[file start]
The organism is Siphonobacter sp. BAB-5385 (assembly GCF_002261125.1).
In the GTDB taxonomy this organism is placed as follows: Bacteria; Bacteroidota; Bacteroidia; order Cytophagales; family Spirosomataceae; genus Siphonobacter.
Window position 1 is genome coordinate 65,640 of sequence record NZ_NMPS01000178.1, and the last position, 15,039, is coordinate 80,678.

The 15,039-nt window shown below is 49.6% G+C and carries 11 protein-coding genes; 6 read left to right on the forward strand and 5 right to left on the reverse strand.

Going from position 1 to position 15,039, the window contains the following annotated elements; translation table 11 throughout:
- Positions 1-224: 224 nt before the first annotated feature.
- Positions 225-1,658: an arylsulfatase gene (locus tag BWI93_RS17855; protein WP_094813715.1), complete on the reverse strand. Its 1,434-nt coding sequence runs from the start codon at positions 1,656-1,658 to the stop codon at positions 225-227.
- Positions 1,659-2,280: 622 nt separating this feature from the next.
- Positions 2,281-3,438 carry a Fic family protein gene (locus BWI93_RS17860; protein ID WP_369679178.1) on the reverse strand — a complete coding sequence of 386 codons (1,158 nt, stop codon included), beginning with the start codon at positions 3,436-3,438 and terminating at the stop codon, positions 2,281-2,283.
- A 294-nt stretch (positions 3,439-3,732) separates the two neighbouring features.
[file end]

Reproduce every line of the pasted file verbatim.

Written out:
The organism is Siphonobacter sp. BAB-5385 (assembly GCF_002261125.1).
In the GTDB taxonomy this organism is placed as follows: Bacteria; Bacteroidota; Bacteroidia; order Cytophagales; family Spirosomataceae; genus Siphonobacter.
Window position 1 is genome coordinate 65,640 of sequence record NZ_NMPS01000178.1, and the last position, 15,039, is coordinate 80,678.

The 15,039-nt window shown below is 49.6% G+C and carries 11 protein-coding genes; 6 read left to right on the forward strand and 5 right to left on the reverse strand.

Going from position 1 to position 15,039, the window contains the following annotated elements; translation table 11 throughout:
- Positions 1-224: 224 nt before the first annotated feature.
- Positions 225-1,658: an arylsulfatase gene (locus tag BWI93_RS17855; protein WP_094813715.1), complete on the reverse strand. Its 1,434-nt coding sequence runs from the start codon at positions 1,656-1,658 to the stop codon at positions 225-227.
- Positions 1,659-2,280: 622 nt separating this feature from the next.
- Positions 2,281-3,438 carry a Fic family protein gene (locus BWI93_RS17860; protein ID WP_369679178.1) on the reverse strand — a complete coding sequence of 386 codons (1,158 nt, stop codon included), beginning with the start codon at positions 3,436-3,438 and terminating at the stop codon, positions 2,281-2,283.
- A 294-nt stretch (positions 3,439-3,732) separates the two neighbouring features.